167 People Died At the Seaside Last Year, But The Biggest Killer Was One You’d Never Expect…

New study shows that action sports aren't the biggest coastal killer

Drowning at sea is becoming an increasing problem along the UK coastline

Swimming and running by the sea cause more deaths than extreme sports, according to a new report from the RNLI.

167 people died at the coast in the UK last year from taking part in everyday activities like swimming or slipping while running.

“More people lose their lives at the coast each year than are killed in cycling accidents”, said Ross Macleod, the RNLI’s Coastal Safety Manager. “We want people to understand there are risks, and that they should not underestimate the power of the sea.”

“More people die AT the coast  Each Year than in cycling accidents”

Many of us would assume that BASE jumping, paragliding or surfing would lead to a greater number of deaths. In reality, just 1 per cent of deaths were related to surfing on the coast in 2013.

A gentle swim could well be riskier, particularly when swimmers get caught in rip tides or suffer from cold water shock.

However, slips, trips and falls while walking or running account for 38 per cent of coastal deaths, while alcohol helped contribute to one-fifth of fatalities.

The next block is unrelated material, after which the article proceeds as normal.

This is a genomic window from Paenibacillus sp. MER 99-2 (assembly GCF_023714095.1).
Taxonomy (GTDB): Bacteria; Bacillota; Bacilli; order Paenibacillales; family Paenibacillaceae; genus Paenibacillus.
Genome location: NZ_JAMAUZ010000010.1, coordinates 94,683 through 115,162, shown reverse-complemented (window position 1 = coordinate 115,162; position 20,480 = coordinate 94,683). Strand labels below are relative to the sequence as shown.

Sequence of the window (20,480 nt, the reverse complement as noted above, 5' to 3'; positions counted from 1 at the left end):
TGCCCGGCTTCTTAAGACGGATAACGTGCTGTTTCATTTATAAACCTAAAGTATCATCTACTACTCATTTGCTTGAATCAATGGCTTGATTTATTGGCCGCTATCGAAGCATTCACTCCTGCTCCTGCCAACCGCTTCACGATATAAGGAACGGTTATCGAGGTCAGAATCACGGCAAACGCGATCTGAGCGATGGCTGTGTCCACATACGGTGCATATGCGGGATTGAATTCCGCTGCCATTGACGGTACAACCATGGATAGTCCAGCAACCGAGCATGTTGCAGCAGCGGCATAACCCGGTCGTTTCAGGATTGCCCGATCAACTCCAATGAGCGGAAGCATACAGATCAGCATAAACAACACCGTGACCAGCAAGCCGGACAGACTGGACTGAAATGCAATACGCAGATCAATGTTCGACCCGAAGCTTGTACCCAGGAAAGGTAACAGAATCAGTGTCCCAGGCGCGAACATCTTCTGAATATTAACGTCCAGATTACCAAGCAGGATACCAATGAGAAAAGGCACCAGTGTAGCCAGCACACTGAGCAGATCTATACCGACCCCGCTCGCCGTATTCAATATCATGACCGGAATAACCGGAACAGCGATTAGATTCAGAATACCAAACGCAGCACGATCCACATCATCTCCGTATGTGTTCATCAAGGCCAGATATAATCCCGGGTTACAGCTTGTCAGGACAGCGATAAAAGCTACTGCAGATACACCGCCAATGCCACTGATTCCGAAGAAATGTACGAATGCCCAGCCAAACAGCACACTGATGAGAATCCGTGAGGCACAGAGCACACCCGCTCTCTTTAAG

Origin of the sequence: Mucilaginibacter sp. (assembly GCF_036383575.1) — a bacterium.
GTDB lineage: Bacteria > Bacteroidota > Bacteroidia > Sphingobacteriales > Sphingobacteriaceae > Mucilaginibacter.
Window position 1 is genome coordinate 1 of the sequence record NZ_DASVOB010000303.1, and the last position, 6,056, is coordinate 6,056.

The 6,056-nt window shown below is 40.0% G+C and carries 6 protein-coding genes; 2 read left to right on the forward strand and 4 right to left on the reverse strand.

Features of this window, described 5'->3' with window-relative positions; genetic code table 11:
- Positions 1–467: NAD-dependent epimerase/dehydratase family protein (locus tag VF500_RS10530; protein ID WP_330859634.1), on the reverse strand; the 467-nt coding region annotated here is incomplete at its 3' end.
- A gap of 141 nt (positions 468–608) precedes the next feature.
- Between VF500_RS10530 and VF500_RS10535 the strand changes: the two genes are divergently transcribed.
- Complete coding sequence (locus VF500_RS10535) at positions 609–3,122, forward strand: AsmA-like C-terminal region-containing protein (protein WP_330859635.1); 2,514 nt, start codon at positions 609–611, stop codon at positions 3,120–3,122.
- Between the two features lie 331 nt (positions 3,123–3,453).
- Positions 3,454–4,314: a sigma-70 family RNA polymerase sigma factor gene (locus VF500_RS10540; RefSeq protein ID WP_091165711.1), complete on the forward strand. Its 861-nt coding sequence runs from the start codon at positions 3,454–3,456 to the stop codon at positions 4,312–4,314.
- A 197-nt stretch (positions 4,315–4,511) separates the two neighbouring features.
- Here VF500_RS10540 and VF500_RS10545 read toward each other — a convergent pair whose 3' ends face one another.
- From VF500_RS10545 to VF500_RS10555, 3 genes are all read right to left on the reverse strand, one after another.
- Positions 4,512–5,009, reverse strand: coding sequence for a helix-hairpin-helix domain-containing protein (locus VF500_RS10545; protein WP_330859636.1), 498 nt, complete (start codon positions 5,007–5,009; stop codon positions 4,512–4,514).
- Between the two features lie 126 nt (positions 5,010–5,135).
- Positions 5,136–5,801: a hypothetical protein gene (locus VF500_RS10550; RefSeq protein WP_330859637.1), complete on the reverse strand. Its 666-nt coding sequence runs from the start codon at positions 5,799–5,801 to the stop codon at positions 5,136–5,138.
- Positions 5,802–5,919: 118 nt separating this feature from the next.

Surfing might not be as dangerous as you might think

It’s the highest figure for four years. As a result, the RNLI are launching a campaign called Respect The Water to raise awareness of the dangers by the sea.

They’re transporting a punch bag filled with water around the coast to show how people will tire, but the sea never does.

So, what tips do the RNLI give to surfers and water users to help keep them safe?

– Always surf between the black and white chequered flags on a lifeguarded beach
– Get advice from an RNLI lifeguard on rip currents in the area
– Tell someone where you are going and when you’ll be back
– Always wear a leash
– Wear the right wetsuit – it’ll keep you warm and protect you from scrapes

Find out more information on RNLI Respect The Water here


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